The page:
EU lifts visas for 19 countries in Pacific and Caribbean
BRUSSELSThe European Union has lifted visas on 19 countries in the Pacific and Caribbean zones amid growing frustration in Turkey, which has been waiting for years to acquire the right to visa-free travel to member countries.
The EU Council adopted a regulation amending the regulation listing the third countries whose nationals must be in possession of visas when crossing the external borders and those whose nationals are exempt from that requirement.
According to the amended regulation, nationals from Colombia, Dominica, Grenada, Kiribati, the Marshall Islands, Micronesia, Nauru, Palau, Peru, Saint Lucia, Saint Vincent and the Grenadines, Samoa, the Solomon Islands, Timor-Leste, Tonga, Trinidad and Tobago, Tuvalu, the United Arab Emirates and Vanuatu will be exempt from the visa requirement when travelling to the Schengen zone.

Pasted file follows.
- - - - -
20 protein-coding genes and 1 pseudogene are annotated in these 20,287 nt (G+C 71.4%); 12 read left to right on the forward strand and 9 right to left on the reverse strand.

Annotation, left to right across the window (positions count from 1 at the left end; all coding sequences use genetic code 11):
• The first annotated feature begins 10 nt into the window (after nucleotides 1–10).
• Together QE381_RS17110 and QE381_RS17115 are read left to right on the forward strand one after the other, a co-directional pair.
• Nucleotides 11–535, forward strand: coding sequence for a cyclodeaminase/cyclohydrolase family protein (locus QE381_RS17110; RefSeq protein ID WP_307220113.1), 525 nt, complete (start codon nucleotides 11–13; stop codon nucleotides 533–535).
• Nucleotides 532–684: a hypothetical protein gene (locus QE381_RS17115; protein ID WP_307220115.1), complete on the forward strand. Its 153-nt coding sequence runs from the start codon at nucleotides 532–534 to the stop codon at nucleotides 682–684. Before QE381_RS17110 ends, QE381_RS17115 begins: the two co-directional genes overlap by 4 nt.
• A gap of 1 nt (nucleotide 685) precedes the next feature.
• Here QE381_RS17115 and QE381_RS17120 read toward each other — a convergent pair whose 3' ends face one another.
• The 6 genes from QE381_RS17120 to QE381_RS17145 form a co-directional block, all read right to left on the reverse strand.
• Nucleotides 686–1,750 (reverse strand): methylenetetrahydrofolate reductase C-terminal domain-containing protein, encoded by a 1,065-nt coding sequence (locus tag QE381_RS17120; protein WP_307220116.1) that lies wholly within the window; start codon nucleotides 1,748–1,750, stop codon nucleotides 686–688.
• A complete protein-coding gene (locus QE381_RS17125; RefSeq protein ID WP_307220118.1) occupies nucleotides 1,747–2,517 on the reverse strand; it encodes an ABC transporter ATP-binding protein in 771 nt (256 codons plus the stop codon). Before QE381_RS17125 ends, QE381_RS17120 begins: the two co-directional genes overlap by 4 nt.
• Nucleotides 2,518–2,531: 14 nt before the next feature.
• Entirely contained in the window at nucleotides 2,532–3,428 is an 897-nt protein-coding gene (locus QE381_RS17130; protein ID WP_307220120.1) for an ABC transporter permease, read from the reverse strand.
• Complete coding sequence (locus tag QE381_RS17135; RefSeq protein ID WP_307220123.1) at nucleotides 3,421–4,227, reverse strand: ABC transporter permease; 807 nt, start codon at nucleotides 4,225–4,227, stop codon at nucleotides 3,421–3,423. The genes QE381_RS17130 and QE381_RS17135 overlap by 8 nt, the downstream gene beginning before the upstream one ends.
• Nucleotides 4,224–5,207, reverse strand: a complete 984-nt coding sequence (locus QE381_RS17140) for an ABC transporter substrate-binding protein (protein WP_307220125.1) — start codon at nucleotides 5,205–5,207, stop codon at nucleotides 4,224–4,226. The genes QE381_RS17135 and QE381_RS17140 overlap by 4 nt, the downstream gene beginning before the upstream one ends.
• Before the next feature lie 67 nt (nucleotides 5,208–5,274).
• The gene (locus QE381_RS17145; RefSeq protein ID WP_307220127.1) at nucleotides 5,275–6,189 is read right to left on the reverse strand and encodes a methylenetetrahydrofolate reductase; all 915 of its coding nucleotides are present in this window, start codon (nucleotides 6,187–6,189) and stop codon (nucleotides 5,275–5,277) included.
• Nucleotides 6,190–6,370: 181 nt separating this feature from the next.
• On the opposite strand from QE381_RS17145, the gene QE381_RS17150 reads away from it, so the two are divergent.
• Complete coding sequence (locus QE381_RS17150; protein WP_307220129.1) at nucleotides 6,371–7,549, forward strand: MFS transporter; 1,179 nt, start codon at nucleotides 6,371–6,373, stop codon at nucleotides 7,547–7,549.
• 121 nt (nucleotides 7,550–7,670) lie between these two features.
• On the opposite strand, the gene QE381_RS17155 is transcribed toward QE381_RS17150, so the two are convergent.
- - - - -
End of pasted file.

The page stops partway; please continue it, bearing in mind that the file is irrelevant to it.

This exemption will come into force only when bilateral agreements on visa waivers between the union and the countries concerned have been concluded in order to ensure full reciprocity, according to a statement from the council.
Turkey signed a long-anticipated agreement with the EU late last year, refreshing hopes for new momentum in stalled bilateral relations between Ankara and Brussels.
The landmark agreement paves the way for EU governments to send back illegal immigrants crossing into Europe from Turkey in exchange for talks on visa-free travel for citizens of the country, which is a candidate for full membership.
In addition to the Readmission Agreement, Turkish Foreign Minister Ahmet Davutoğlu and EU Home Affairs Commissioner Cecilia Malmström also signed an accord to enter into discussions on waiving visa requirements for Turks visiting Europe.
The EU wants Turkey to take back thousands of illegal migrants who have crossed its border into Greece, the EU’s eastern frontier. The deal foresees the lifting of visa restrictions within 3.5 years, but Prime Minister Recep Tayyip Erdoğan said at that time he hoped it could be done much sooner.